Canada coach Kieran Crowley urged his players not to think of themselves as gallant Rugby World Cup losers if they want to keep improving and start beating teams like France.
Having led France 10-7 on Sunday, Canada was a converted try away from taking the lead when trailing 25-19 in the second half with the French struggling to handle the pressure at a rain-soaked McLean Park in Napier, New Zealand.
But the Canadians conceded three tries in the closing stages of a 46-19 defeat.
"We had reasonable patches," Crowley said. "But we can't afford to do that at this level.
"If you accept it, you won't improve."
Canada also missed two penalties and a dropped goal when clearly in the ascendancy midway through the first half. Those misses proved crucial as France rallied to lead 19-10 at the interval.
"It was very disappointing from our perspective," Crowley said. "We were nine points behind at halftime and lost 14 points in the last five minutes of the second half.
"The guys have played well. But you're only as good as your last performance and our last performance was a loss."
Crowley was delighted with how his forwards matched France for long spells in the scrum, but lamented that the "last five minutes of each half killed us" in which France scored the majority of its points.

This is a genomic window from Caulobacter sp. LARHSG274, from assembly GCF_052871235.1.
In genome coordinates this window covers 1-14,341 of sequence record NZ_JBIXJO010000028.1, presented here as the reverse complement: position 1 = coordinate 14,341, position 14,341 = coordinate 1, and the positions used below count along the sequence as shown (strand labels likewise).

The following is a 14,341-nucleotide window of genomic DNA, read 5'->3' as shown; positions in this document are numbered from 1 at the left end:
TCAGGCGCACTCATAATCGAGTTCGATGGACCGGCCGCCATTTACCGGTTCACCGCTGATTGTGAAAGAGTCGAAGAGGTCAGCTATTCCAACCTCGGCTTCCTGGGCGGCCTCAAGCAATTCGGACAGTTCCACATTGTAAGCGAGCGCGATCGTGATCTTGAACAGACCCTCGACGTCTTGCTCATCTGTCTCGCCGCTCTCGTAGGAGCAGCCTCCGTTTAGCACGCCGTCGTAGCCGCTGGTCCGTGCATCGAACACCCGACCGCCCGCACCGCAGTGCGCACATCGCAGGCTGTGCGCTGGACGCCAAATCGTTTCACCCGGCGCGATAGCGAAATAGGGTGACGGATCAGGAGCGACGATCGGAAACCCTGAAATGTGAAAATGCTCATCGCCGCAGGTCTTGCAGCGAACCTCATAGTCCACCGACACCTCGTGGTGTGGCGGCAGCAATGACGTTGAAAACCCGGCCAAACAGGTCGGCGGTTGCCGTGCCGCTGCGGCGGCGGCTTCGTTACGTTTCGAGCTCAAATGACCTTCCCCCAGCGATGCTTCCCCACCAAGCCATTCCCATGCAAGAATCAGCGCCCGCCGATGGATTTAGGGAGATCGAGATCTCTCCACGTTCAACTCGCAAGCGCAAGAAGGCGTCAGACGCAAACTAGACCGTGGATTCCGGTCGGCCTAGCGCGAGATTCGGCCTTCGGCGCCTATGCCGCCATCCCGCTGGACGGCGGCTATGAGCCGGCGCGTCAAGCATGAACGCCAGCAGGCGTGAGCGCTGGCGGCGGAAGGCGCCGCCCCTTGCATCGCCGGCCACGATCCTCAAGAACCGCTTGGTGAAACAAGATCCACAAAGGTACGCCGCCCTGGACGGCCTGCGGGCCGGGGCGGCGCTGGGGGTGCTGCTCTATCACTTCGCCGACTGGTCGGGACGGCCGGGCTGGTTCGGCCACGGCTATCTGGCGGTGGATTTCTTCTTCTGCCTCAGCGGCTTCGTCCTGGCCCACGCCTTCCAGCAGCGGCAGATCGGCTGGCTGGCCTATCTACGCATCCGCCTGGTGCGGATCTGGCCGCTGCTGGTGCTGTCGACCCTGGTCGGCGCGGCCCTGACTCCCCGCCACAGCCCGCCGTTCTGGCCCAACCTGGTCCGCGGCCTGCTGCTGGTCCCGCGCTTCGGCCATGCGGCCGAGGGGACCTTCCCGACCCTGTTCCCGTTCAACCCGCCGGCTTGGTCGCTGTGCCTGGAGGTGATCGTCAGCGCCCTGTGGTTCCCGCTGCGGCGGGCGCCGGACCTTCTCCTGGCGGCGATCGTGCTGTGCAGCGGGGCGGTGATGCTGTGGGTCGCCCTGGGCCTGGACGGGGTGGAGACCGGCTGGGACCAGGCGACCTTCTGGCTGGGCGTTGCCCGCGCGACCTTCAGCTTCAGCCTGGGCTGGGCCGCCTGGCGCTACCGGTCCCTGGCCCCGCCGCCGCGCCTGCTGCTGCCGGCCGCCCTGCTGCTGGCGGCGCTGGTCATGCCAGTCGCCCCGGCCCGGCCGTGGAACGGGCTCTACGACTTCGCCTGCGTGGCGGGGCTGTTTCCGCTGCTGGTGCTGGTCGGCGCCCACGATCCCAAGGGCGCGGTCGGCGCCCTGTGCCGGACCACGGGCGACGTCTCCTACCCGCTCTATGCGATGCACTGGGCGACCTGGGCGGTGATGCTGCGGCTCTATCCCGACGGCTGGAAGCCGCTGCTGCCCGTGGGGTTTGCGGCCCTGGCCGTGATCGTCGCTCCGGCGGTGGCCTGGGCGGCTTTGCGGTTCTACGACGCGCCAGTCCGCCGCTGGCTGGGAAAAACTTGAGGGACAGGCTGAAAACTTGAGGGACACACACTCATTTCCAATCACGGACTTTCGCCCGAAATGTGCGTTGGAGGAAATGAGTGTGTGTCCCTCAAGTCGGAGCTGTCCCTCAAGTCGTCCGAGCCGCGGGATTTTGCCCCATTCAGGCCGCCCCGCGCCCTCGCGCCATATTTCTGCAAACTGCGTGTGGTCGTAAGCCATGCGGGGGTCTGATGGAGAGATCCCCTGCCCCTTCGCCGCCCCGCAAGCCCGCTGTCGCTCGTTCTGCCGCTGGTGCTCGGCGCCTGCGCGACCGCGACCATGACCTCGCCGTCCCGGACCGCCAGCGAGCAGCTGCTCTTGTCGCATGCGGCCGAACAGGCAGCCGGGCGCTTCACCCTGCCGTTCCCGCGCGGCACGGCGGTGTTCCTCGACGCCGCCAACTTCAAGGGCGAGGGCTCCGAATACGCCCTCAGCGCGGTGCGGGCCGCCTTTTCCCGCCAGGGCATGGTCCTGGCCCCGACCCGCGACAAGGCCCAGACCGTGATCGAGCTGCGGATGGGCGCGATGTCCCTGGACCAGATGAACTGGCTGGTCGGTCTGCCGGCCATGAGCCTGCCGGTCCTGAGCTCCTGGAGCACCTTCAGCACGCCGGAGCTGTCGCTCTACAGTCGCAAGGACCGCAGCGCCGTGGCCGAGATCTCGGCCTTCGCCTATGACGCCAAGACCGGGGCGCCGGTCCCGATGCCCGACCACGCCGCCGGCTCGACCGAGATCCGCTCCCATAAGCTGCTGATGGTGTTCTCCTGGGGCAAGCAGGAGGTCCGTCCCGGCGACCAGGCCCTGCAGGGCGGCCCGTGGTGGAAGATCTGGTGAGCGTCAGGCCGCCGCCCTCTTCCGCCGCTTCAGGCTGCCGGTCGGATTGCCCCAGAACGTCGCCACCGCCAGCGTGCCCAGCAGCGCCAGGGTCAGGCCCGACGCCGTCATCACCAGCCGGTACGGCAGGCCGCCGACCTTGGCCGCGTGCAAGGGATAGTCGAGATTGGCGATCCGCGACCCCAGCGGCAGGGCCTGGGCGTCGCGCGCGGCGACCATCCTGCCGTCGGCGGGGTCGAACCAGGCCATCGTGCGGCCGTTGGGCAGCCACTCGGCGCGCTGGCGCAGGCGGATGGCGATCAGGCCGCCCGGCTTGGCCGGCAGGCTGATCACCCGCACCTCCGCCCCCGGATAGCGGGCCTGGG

"You can't question the emotion and commitment from our guys," Crowley said. "But you just can't fall off in the last bit."
France prop Jean-Baptiste Poux praised Canada's physical commitment. He was testament to that, twice leaving the field to receive treatment to cuts under his left eye and on his chin.
"They were good," Poux said. "They were rigorous and made the most of the weather conditions.
"They used the high ball well and you could see that they are not an easy to play against. They didn't beat Tonga for nothing."
Poux's opposite number, Hubert Buydens, thinks France could have lost the game if not for Canada's missed chances.
"You don't play the game if you don't think you can win," Buydens said. "A couple of goal kicks and it could easily have gone the other way.
"I think it's just how you play the big matches. If we had the same calibre matches every year, you could easily learn how to finish it off."
France had a side packed with experienced players from its prestigious Top 14 league, while Canada's team was comprised mostly of amateurs and looked tired in the last 20 minutes, when Vincent Clerc completed his hat trick with two late tries.
"I thought we played quite well," Canada flanker Chauncey O'Toole said. "We hung well with them for the majority of the game.
"I think one of the hardest parts with the fully professional outfits like France is that these guys are more battle-tested playing these games every week in the Top 14 English Premier League. Whereas for our lot of our guys, we're lucky to get half a dozen of these games every year, so it makes a big difference."